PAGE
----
Jack Norbeck traveled more than 50,000 miles getting information for his Encyclopedia of American Steam Traction Engines.
For eight years he devoted his free time to this project, visiting 45 shows ranging from Ontario in the north to Florida in the south to Iowa in the west.
The result was worth the effort.
The book is a pictorial history of North America steam traction engines, the 320 pages containing more than 1,200 photographs. Every known American and Canadian engine builder is detailed and illustrated.
Of real value to steam engine enthusiasts is a 14-page directory of shows held throughout the United States and Canada, effective 1975. Also included are addresses to which to write for information about shows in Australia, England, Ireland, Scotland and New Zealand.
Norbeck lists steam engine manufacturers from A to Z, with a short history of each firm and pictures of engines they have built. There are thumbnail sketches of the founders of some firms. If you ever wondered how a particular business began and managed to survive, or not, this book is a good source of information.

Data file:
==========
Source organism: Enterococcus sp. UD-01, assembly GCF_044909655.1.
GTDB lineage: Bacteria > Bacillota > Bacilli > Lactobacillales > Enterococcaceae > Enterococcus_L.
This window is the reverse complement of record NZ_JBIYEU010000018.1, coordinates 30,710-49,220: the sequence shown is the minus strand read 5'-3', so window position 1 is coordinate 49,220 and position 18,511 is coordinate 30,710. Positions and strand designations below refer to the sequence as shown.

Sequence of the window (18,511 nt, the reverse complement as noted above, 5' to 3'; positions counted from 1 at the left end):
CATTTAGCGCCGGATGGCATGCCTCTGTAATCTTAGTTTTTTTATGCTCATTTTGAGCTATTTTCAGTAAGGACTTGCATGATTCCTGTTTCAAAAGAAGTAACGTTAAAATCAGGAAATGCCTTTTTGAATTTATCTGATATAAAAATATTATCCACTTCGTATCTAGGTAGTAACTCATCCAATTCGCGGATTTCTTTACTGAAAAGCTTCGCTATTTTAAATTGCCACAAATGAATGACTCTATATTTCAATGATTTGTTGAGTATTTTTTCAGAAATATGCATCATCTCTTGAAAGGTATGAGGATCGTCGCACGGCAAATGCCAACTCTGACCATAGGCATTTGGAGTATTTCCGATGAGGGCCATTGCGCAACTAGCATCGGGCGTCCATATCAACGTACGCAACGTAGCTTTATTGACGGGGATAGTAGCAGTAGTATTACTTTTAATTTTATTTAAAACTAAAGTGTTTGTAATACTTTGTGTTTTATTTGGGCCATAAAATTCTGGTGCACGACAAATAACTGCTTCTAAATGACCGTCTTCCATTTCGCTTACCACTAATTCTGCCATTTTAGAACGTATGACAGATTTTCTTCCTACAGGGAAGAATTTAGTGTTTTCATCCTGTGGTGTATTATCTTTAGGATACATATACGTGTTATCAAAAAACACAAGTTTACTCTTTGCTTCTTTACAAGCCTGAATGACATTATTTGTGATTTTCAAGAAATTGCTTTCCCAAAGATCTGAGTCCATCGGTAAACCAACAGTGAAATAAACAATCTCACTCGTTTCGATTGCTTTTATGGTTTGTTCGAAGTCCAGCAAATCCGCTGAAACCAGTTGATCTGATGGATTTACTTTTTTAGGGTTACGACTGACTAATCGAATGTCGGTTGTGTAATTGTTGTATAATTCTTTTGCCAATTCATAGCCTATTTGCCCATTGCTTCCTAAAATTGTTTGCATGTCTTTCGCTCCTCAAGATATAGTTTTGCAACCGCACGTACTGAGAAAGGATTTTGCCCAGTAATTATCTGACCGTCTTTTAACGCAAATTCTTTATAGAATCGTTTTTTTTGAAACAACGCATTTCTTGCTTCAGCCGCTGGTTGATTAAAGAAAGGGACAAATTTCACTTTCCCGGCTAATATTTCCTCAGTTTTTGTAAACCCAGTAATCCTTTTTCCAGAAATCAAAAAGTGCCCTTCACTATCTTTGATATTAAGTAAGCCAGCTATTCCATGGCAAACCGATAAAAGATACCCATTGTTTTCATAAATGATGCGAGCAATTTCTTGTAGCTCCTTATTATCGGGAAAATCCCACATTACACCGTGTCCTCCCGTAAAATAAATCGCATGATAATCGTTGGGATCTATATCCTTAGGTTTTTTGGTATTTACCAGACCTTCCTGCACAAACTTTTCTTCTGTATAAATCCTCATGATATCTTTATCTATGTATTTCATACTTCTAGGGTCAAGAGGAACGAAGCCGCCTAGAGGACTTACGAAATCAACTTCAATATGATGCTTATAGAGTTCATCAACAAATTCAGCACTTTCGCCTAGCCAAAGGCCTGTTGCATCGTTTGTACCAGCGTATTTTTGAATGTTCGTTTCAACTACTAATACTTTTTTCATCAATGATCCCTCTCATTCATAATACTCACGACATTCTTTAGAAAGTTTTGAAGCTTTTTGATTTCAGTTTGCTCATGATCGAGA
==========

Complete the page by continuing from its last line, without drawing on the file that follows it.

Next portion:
He also develops a chronological evolution of U.S. steam traction engines from 1849 to 1907.
In addition to data about engines there are short, interesting sections on threshers, balers, saw mills, plows, test equipment, calliopes, water wagons and line-ups.
The author sets the beginning of the agricultural revolution in the middle of the 19th century when new types of machines were developed for use with horses to replace hand labor on the farm. From this he goes into a discussion of different types of horses. He gives short histories of various breeds; the Belgian, Clydesdale, Percheron, Shire, and Suffolk. And did you know that one of the earliest sponsors of the mule in the United States was George Washington, who also left no direct descendants?
Jack Norbeck's background makes him well qualified for a book of this kind. His grandfather left what is today a thriving dairy farm in Pennsylvania. He visited farm shows with his uncles and became intrigued by steam engines.
He belongs to the Rough and Tumble Engineers Historical Association of Kinzers, Pennsylvania and the Williams Grove Historical Steam Engine Association of Mechanicsburg, Pennsylvania.
Norbeck has been in contact with steam engine owners, museum curators, farm editors, agricultural professors, manufacturers and auctioneers and is steeped in the lore of the steam traction engine.
He is a graduate of the University of Connecticut where he majored in Dairy Manufacturing. He has also worked as a dispensing optician.
In his introduction the author states that his purpose is to present 'a collection of North American steam traction engines that are operational today plus information about the makes with no examples in existence today.'
He accomplished his purpose and more.
The book bears the stamp of diligent research and is obviously a labor of love. The illustrations alone are worth the price.
It would be nice if Norbeck had another book in his system.